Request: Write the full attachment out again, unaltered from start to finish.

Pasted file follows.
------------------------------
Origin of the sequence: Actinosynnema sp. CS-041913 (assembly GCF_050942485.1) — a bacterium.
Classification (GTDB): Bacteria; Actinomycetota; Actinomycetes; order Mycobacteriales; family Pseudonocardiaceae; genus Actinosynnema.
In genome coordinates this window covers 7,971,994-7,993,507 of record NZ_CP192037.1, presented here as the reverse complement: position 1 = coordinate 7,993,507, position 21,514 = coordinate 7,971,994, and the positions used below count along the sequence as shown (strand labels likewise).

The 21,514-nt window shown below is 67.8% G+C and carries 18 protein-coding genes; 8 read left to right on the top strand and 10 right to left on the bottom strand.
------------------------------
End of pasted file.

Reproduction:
Origin of the sequence: Actinosynnema sp. CS-041913 (assembly GCF_050942485.1) — a bacterium.
Classification (GTDB): Bacteria; Actinomycetota; Actinomycetes; order Mycobacteriales; family Pseudonocardiaceae; genus Actinosynnema.
In genome coordinates this window covers 7,971,994-7,993,507 of record NZ_CP192037.1, presented here as the reverse complement: position 1 = coordinate 7,993,507, position 21,514 = coordinate 7,971,994, and the positions used below count along the sequence as shown (strand labels likewise).

The 21,514-nt window shown below is 67.8% G+C and carries 18 protein-coding genes; 8 read left to right on the top strand and 10 right to left on the bottom strand.